Why Do EV Batteries Catch Fire? And Here Is How I Found The Answer- Exponent Energy
EV Batteries: As a result of the recent EV fire, many EV aficionados and would-be owners have been hesitant to make the switch to electric vehicles from gasoline ones.
Big OEMs and EV experts are now asking why lithium-ion batteries in electric scooters and electric automobiles catch fire, and what solutions there are. According to Exponent Energy, a pioneer in the field of fast-charging batteries, here’s how it works:
What causes EV batteries to explode?
Before a thermal runaway event may occur in lithium-ion cells, they must reach temperatures of several hundred degrees Celsius (the fires you see are the result of thermal runaway).
The temperature at which most current batteries shut down is between 45 and 55 degrees Celsius. It is impossible to raise the temperature of the battery to a few hundred degrees Celsius by using only the heat generated by the batteries or ambient heat.
(Of course, climate change is a fact, and summers are becoming hotter). The temperature of 100°C isn’t too hot, and the battery doesn’t generate that much heat in absolute terms compared to its thermal mass (
Every battery has three metrics: ‘Performance’ ‘Battery Life’ and ‘Safety.”
Summer heat and poor thermal management have a negative impact on productivity and life expectancy, but they do not cause fires. Similar to using a smartphone while it’s been left out in the sun, this causes your phone to run slower and heat up, both of which reduce its lifespan. That doesn’t mean they don’t pose a risk, though
Then why do electric vehicle batteries catch on fire?
Short circuits resulting in unregulated current cause 99 percent of battery fires. Thermal runaway occurs as a result of the cell’s temperature rising by several hundred degrees Celsius.
There are three main causes of short circuits:
1. Poor quality of cells
2. The battery is poorly designed (the way cells are connected & packaged)
3. The BMS is not up to par (management of cells via sensing & software intelligence)
It is important to have high-quality cells.
As a result of poor cell quality, an internal short circuit can occur. As a result of design flaws, the anode and cathode are incorrectly connected internally, resulting in a short circuit. Eventually, this will result in an out-of-control current. Thermal Runaway is blamed on him.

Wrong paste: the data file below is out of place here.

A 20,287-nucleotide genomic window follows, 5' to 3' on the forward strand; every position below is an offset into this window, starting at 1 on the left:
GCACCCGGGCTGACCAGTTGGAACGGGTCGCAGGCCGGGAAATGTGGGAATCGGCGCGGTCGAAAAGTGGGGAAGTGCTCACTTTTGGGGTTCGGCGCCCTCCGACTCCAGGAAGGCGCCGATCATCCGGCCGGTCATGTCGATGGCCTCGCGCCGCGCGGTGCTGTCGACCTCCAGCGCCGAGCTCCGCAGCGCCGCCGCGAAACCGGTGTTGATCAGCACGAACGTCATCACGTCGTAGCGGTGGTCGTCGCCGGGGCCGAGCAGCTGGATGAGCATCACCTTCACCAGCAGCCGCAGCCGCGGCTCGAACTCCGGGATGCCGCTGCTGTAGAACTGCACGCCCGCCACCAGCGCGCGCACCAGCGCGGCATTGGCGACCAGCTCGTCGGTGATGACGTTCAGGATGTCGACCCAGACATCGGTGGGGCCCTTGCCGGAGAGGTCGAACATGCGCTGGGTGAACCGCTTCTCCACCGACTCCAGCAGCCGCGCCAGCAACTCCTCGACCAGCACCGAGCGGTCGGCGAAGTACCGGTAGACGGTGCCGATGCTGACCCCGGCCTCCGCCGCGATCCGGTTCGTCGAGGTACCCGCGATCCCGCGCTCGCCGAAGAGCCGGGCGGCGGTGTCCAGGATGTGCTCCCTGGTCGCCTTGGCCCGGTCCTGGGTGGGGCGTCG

Cellular packaging is critical.
Short-circuiting is not usually the result of poor cell quality. Packaging for batteries has a significant bearing on their safety. Packaging refers to how you put the cells together, and how you electrically connect to them and hold them mechanically.
Having a bad BMS = Overcharging Cells cycle between the zero and one hundred percent charge states, which are basically equivalent (SOC)
- From 2.8V to 3.6V, LFP can be used.
- 2.8 to 4.2 volts of NMC
The production of lithium dendrites can be greatly accelerated even if NMC is overcharged by a little 0.05V.
On the ups and downs of excessive charging
A fire can start as a result of an overcharged battery, which causes cells to swell, collide, short-circuit, and eventually explode. You don’t have to envision it.
What is the answer? then
Battery safety isn’t a problem that can be solved simply by spending money on better cells.
The following people are all affected by the issue:
- devices with moving parts (we need better-designed packs)
- Systems that use electronic components (we need accurate BMS sensing and impedance management)
- We require more intelligent software and code that is less prone to errors and crashes.
In addition, a lot of testing is required.
TEST. TEST. TEST.
So, we break things in our labs before putting them out in the real world.Despite our best efforts, our battery pack detonated (yes, deliberately). We overcharged our battery pack to see whether it would catch fire.
Propagation (picture hundreds of cells experiencing thermal runaway one after the other) was the specific focus of the study.
When it comes to pushing the boundaries, you need to be prepared with all the necessary safety gear.